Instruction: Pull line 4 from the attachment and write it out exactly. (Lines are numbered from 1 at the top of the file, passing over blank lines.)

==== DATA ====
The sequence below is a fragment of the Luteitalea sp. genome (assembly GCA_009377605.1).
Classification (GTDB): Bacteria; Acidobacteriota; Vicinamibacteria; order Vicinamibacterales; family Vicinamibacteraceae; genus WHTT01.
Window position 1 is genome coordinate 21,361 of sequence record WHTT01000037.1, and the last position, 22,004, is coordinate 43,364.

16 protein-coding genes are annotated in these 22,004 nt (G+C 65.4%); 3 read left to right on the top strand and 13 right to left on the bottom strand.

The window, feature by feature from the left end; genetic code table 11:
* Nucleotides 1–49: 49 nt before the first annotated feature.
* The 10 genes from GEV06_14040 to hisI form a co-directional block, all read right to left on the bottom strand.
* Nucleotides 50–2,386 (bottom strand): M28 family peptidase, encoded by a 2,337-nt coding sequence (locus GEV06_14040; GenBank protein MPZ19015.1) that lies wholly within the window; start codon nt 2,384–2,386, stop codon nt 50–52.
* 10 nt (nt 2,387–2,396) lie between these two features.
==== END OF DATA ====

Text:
16 protein-coding genes are annotated in these 22,004 nt (G+C 65.4%); 3 read left to right on the top strand and 13 right to left on the bottom strand.